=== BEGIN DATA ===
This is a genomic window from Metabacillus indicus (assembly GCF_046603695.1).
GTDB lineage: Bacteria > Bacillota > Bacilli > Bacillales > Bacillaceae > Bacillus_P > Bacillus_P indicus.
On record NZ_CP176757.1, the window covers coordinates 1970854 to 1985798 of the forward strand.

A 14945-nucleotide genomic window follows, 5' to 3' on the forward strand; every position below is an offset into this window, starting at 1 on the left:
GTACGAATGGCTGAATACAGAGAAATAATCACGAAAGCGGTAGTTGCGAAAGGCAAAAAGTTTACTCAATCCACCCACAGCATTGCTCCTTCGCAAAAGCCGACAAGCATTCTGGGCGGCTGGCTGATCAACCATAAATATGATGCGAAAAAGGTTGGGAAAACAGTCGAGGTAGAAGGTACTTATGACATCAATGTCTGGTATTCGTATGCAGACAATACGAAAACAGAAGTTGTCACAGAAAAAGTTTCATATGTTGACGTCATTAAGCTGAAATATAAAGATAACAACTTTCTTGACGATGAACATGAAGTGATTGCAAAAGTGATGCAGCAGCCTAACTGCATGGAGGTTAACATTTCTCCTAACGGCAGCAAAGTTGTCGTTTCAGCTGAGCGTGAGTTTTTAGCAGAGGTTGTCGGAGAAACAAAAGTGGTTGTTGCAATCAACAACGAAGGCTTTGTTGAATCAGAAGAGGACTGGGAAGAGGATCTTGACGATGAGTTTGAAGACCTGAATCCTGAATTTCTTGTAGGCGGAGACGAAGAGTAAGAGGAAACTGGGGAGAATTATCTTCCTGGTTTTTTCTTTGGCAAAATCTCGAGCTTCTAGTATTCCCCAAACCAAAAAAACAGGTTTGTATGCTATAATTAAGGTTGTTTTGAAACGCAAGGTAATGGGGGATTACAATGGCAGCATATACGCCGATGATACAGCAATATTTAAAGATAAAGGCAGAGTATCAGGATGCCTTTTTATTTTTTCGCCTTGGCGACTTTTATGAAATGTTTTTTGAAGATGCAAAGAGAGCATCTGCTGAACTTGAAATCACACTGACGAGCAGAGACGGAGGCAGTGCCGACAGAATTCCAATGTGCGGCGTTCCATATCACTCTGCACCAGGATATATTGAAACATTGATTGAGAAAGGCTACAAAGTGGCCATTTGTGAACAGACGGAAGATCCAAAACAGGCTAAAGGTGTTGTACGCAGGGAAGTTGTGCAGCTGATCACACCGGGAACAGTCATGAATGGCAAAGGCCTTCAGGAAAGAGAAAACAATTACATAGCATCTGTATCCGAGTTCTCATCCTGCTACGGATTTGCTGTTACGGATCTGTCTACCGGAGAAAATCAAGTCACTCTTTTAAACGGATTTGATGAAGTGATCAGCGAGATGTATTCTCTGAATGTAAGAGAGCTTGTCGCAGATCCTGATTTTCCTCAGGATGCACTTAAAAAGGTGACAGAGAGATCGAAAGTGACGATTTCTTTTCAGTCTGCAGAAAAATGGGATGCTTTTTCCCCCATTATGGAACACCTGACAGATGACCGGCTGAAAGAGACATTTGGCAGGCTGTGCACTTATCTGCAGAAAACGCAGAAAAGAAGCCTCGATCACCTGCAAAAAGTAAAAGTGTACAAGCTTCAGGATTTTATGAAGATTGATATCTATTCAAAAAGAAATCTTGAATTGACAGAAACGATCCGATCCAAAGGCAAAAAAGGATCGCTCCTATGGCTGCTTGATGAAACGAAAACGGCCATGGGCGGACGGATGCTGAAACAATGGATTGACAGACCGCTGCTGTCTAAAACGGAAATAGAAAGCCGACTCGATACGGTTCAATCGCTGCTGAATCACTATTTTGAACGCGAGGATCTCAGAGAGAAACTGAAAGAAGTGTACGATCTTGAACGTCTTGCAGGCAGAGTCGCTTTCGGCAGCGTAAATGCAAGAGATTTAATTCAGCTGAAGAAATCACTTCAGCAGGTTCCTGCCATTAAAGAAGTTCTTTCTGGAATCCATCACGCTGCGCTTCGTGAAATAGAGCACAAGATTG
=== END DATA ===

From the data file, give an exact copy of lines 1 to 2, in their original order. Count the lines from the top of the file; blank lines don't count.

This is a genomic window from Metabacillus indicus (assembly GCF_046603695.1).
GTDB lineage: Bacteria > Bacillota > Bacilli > Bacillales > Bacillaceae > Bacillus_P > Bacillus_P indicus.